Director: Mukul Abhyankar
Cast: Tabu, Manoj Bajpayee, Annu Kapoor
The late, great American film critic Gene Siskel used to have a basic test of quality. He would ask – Is this film more interesting than a documentary of the same actors having lunch? Missing would flunk that test. Hands down, I would rather see Tabu, Manoj Bajpayee and Annu Kapoor eat lunch than go through the motions of mystery that this film sets up.
Among other things, at one point, Annu playing Inspector Buddu from the Mauritius Police Force, shouts – Don’t you tell me you don’t know anything about the usage of the condom. He says this to Sushant, played by Manoj Bajpayee. Sushant is a married executive who seems to be incapable of interacting with an attractive woman without coming on to her. And then there is Aparna, a mother dealing with the trauma of her missing three-year-old daughter.
Debutant director Mukul Abhyankar said in an interview that Missing is his tribute to Hitchcock. That’s a fine aspiration but the reality is a film that is so poorly scripted that it becomes unintentionally comical. The narrative takes a few unpredictable twists but the dialogue and characters are inexplicably foolish. In one scene, as the lies mount, Inspector Buddu exasperatedly exclaims – ab yeh schizophrenia kahan se aa gaya. But the highlight is his language. Since the story is set in Mauritius, Buddu keeps breaking into French. It’s a killer.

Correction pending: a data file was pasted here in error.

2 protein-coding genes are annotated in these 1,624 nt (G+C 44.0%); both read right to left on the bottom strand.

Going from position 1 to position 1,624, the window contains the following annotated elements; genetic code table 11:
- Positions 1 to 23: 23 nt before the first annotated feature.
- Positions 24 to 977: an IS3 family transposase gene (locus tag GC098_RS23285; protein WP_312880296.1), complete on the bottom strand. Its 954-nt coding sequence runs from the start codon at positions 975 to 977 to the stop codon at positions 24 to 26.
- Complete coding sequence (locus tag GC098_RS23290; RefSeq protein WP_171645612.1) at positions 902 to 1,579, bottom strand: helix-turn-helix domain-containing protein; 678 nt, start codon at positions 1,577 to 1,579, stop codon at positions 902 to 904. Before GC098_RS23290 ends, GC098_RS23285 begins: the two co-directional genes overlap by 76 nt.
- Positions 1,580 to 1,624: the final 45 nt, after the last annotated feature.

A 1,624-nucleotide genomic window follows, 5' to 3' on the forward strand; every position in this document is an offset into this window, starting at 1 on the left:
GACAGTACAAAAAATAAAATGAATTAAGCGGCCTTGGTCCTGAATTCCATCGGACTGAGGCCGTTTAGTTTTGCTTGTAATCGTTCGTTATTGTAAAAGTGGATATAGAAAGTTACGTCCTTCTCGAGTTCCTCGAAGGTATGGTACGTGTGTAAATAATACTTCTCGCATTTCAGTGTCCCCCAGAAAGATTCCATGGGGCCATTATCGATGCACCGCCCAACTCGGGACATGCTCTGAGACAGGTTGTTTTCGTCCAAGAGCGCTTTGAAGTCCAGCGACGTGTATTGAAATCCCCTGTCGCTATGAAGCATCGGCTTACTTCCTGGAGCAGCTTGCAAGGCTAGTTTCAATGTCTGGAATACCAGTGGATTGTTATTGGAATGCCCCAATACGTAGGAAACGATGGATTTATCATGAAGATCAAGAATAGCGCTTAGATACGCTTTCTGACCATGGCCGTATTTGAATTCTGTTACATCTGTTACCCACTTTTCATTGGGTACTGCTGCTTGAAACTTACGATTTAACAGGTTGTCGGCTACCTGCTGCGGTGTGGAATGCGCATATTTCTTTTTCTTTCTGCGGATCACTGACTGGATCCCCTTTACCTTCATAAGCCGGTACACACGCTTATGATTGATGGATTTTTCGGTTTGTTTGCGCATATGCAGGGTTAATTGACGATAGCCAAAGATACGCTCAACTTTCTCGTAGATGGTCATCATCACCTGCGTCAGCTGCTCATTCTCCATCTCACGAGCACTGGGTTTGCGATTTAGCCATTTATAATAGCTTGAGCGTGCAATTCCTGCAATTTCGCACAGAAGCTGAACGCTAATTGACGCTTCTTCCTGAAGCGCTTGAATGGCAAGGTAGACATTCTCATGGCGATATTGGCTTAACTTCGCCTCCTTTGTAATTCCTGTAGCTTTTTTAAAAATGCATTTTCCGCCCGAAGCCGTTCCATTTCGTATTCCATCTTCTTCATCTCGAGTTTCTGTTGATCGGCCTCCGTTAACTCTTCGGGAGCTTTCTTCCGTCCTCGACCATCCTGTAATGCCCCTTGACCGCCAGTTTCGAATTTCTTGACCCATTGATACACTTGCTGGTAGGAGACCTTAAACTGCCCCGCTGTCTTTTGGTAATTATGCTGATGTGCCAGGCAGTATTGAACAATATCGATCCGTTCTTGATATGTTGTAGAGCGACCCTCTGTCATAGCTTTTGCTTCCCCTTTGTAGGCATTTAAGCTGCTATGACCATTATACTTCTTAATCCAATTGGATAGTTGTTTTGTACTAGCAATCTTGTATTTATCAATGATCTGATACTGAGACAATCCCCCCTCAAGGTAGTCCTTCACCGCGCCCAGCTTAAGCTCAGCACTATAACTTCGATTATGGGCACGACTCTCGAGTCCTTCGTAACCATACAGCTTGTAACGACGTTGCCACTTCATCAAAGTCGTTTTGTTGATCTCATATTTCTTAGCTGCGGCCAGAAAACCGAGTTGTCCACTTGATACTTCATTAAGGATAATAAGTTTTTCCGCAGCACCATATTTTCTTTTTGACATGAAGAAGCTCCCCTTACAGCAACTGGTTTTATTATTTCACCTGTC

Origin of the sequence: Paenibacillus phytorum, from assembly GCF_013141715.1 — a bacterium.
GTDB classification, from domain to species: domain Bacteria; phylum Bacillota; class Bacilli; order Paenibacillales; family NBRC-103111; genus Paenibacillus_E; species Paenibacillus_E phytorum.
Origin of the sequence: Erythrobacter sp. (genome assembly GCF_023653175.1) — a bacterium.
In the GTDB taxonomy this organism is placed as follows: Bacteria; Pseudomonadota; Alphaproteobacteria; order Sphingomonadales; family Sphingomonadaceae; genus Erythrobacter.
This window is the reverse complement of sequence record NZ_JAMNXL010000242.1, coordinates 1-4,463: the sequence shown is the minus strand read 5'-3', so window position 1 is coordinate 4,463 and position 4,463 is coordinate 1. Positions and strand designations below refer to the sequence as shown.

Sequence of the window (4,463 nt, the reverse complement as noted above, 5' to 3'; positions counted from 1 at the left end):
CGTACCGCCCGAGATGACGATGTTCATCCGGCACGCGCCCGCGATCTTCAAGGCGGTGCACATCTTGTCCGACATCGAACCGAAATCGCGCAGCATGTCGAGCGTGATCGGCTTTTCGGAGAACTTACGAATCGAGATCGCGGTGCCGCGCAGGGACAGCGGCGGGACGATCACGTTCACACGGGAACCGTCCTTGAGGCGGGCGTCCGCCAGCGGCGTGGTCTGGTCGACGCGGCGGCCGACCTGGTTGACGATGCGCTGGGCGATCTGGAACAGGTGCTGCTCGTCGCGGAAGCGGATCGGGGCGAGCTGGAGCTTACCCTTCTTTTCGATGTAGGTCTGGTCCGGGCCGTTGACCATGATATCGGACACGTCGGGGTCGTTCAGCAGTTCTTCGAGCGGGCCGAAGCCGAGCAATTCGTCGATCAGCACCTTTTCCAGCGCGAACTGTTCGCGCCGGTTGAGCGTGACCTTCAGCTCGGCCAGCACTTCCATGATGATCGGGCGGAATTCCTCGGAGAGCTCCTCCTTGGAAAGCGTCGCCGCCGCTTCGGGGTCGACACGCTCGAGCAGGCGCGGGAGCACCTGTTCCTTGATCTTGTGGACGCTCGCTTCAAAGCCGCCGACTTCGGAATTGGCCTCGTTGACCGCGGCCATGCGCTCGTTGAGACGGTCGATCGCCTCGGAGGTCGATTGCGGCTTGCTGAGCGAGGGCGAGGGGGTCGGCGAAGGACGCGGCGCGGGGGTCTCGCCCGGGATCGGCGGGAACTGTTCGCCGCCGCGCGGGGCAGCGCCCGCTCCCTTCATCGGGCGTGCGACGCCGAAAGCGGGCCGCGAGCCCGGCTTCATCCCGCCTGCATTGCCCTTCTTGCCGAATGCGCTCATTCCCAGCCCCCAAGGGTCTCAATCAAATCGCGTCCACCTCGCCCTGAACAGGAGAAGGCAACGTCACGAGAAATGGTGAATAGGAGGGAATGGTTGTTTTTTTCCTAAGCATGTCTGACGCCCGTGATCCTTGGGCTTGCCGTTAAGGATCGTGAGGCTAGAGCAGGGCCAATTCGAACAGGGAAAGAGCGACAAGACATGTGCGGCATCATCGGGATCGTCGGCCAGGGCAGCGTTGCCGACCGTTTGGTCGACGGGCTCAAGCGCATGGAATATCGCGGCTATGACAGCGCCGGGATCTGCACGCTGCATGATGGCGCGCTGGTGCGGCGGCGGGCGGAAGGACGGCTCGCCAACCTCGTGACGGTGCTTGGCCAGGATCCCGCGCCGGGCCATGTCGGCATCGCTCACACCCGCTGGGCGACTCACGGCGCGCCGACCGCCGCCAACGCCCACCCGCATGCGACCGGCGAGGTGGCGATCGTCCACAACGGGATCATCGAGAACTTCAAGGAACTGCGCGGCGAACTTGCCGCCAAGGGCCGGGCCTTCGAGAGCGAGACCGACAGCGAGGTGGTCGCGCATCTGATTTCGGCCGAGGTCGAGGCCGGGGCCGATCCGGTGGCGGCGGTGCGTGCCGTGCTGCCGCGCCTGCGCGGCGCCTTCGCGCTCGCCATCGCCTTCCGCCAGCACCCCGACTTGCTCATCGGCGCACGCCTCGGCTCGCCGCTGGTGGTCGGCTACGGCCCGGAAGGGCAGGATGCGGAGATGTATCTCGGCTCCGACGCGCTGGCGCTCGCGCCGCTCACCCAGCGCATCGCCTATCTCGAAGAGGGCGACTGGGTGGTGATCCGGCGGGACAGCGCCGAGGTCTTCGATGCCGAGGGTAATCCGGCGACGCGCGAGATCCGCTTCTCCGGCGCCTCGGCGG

Of course the setting does allow DOP Sudeep Chatterjee to create some stunning visuals – the water and lush greenery are in stark contrast to the grim plot. Composer M. M. Kreem’s background score is as unsubtle as Manoj’s acting. One of Hindi cinema’s finest actors seems to be helplessly flailing, trying to make sense of the script. It’s up to Tabu to save the day and she does manage to give the film some heft.
Somewhere, buried in this wreck is a satisfying suspense thriller. But it never emerges.